Unsecured mobile data devices are a serious security risk, something the Canadian government is affirming this week by releasing new guidelines for use of such equipment.
The directives handed down by Human Resources and Skills Development Canada (HRSDC) still allows for use of USB and other portable drives, but requires some to have biometric encryption, or be encrypted and password protected. In some cases, the devices don’t need such protection but management clearance is required before they can be used.
The news comes on the heels of a major data breach, after the personal information of nearly 600,000 Canadian Student Loan recipients was exposed last year when a federal department employee lost an external hard drive. A USB drive with information on 5,000 disability pension applicants was also recently lost by the HRSDC.
As pointed out by Postmedia News, the new rules essentially leave it up to workers to utilize technology wisely. Interestingly, a recently leaked internal memo from Public Safety Canada warns government employees about sending PIN-to-PIN messages, stating the method is unsecure and transmissions could be intercepted by other BlackBerry users.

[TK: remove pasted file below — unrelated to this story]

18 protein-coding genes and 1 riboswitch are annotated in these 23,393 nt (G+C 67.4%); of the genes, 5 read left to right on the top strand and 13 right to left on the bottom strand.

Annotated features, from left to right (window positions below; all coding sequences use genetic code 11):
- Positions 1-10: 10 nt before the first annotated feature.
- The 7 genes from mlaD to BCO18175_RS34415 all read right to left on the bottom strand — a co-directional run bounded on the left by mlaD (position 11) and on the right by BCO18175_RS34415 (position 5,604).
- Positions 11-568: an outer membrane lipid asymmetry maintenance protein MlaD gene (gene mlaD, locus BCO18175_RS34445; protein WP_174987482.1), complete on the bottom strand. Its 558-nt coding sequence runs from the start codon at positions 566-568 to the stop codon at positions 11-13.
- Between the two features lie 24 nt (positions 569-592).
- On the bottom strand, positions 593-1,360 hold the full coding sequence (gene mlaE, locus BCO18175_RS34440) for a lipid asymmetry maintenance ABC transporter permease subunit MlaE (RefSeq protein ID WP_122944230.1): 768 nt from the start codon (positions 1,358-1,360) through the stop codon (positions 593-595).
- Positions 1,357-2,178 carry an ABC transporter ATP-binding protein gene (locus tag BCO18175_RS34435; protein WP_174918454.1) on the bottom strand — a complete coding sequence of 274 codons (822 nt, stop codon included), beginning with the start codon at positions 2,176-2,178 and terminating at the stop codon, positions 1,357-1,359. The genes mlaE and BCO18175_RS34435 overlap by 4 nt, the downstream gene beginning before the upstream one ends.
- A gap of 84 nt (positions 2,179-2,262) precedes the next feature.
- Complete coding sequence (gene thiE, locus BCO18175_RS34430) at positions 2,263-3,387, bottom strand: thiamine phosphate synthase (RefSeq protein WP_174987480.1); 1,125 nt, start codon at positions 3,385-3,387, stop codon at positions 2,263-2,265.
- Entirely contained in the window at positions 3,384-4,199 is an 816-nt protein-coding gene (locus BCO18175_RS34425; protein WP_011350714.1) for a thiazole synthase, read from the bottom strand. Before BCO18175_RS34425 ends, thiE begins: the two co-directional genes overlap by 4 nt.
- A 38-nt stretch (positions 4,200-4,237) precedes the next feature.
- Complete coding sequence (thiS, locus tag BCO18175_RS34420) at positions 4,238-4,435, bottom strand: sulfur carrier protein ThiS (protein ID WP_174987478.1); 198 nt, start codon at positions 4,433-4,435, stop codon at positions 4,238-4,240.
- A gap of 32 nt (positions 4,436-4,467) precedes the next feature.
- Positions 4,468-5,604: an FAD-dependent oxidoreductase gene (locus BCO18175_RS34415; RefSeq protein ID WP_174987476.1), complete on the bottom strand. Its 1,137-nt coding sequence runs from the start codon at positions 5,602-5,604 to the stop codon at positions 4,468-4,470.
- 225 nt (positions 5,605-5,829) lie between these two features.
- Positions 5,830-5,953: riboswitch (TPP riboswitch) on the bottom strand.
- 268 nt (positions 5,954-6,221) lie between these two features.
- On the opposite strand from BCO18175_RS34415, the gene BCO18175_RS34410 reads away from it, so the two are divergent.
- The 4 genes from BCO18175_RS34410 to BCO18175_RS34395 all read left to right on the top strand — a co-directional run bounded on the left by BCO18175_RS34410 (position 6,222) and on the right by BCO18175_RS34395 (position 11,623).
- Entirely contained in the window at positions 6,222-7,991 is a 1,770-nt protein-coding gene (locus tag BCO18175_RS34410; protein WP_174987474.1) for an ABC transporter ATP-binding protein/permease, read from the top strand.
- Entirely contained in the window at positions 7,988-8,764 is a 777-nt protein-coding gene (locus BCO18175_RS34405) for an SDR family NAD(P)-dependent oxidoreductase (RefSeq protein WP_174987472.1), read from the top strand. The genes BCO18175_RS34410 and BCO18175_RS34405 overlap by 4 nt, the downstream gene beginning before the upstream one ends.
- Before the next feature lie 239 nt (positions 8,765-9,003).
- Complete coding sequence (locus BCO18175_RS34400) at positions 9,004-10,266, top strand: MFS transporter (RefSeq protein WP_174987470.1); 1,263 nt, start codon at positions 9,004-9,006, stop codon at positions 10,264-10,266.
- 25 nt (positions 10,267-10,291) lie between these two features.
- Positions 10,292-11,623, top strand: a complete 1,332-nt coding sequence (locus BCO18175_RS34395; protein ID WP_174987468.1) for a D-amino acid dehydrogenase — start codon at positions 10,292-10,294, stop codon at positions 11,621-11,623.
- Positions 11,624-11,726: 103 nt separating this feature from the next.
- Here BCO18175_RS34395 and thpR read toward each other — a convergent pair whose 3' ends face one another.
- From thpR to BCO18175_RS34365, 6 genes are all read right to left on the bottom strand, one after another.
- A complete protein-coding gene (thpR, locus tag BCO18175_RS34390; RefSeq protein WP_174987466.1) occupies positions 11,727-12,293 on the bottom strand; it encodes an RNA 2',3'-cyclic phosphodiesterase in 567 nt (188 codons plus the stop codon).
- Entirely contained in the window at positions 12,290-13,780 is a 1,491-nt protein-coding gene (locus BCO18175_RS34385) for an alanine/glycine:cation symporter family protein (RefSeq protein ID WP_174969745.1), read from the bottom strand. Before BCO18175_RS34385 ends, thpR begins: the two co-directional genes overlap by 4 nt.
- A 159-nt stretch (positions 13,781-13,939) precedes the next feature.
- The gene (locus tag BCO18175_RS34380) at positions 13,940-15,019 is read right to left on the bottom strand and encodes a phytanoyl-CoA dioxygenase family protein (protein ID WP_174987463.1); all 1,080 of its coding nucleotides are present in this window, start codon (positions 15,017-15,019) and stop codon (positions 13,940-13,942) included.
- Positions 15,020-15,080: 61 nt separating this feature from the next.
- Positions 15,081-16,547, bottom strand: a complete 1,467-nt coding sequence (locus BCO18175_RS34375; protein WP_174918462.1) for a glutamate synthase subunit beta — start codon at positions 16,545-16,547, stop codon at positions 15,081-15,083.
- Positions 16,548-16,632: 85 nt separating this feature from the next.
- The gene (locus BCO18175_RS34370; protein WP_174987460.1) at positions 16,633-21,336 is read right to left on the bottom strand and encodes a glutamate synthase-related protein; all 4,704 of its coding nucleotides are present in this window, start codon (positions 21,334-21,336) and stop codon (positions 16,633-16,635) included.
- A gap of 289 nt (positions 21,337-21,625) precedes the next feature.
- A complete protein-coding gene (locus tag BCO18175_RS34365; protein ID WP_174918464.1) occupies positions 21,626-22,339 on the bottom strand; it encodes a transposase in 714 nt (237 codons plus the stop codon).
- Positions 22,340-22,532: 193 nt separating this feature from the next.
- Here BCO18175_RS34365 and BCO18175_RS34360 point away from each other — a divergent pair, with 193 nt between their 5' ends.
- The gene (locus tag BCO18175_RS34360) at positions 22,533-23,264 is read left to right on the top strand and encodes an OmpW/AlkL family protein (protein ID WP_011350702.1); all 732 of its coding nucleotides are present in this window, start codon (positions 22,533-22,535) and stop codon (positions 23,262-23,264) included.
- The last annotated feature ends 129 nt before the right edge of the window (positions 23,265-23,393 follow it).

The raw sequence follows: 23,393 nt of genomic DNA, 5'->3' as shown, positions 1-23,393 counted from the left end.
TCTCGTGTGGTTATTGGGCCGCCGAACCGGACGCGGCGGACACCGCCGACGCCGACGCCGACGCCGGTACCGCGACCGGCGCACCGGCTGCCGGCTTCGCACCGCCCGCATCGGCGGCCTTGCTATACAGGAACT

“Although PIN-to-PIN messages are encrypted, they key used is a global cryptographic ‘key’ that is common to every BlackBerry device all over the world,” stated the memo. “Any BlackBerry device can potentially decrypt all PIN-to-PIN messages sent by any other BlackBerry device.”
What wasn’t pointed out by Public Safety Canada is that BlackBerry does offer customizable security options to secure data, and that there are ways to encrypt messages that only allow them to be read by devices on the same network. Oh, and as noted by The Register, this “news” isn`t really news at all.